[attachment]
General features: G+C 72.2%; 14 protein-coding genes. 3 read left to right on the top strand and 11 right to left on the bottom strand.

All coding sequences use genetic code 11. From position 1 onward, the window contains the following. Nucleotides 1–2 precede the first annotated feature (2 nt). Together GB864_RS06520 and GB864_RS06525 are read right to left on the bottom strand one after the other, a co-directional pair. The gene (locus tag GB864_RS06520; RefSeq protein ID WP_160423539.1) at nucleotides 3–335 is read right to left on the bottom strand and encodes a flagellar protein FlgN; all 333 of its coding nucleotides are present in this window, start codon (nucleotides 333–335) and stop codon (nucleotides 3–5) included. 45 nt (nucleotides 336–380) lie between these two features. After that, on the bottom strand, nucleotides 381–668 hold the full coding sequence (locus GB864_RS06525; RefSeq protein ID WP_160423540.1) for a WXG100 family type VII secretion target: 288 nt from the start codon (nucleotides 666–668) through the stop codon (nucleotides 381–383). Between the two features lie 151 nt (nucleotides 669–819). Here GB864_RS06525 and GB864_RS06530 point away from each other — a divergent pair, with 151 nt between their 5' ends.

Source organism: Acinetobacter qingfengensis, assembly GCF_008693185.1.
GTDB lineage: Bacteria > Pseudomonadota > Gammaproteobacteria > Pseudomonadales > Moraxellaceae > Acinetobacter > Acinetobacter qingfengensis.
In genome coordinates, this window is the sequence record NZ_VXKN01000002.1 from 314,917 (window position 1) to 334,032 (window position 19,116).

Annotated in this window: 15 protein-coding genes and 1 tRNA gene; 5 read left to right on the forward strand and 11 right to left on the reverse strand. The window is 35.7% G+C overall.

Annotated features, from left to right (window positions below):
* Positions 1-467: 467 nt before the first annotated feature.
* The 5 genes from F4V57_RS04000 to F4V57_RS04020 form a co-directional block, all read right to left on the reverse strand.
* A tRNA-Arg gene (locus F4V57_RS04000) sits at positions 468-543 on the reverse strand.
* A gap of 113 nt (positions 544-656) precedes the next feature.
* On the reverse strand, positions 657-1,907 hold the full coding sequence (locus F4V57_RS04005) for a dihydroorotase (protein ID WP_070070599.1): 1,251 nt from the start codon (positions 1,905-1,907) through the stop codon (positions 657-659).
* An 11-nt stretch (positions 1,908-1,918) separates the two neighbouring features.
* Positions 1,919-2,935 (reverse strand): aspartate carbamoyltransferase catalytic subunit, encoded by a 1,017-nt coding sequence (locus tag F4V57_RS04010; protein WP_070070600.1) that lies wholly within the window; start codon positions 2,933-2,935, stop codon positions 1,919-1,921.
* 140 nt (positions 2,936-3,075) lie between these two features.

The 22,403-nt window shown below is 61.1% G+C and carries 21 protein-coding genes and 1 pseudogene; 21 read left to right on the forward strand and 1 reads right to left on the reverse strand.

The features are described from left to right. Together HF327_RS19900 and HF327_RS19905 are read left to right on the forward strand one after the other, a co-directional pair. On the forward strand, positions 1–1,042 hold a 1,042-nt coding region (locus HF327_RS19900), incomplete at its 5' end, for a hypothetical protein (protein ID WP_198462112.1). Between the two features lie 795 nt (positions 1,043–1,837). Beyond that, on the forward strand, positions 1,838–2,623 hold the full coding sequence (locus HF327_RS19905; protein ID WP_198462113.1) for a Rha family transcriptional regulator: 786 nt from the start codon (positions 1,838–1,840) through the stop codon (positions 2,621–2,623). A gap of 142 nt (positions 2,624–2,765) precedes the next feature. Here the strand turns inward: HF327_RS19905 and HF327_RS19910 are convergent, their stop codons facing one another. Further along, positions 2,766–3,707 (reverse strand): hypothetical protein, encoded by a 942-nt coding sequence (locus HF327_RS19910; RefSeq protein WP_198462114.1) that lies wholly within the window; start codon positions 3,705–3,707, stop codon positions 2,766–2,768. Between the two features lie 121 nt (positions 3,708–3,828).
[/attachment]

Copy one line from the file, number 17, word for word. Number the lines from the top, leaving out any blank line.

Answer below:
The features are described from left to right. Together HF327_RS19900 and HF327_RS19905 are read left to right on the forward strand one after the other, a co-directional pair. On the forward strand, positions 1–1,042 hold a 1,042-nt coding region (locus HF327_RS19900), incomplete at its 5' end, for a hypothetical protein (protein ID WP_198462112.1). Between the two features lie 795 nt (positions 1,043–1,837). Beyond that, on the forward strand, positions 1,838–2,623 hold the full coding sequence (locus HF327_RS19905; protein ID WP_198462113.1) for a Rha family transcriptional regulator: 786 nt from the start codon (positions 1,838–1,840) through the stop codon (positions 2,621–2,623). A gap of 142 nt (positions 2,624–2,765) precedes the next feature. Here the strand turns inward: HF327_RS19905 and HF327_RS19910 are convergent, their stop codons facing one another. Further along, positions 2,766–3,707 (reverse strand): hypothetical protein, encoded by a 942-nt coding sequence (locus HF327_RS19910; RefSeq protein WP_198462114.1) that lies wholly within the window; start codon positions 3,705–3,707, stop codon positions 2,766–2,768. Between the two features lie 121 nt (positions 3,708–3,828).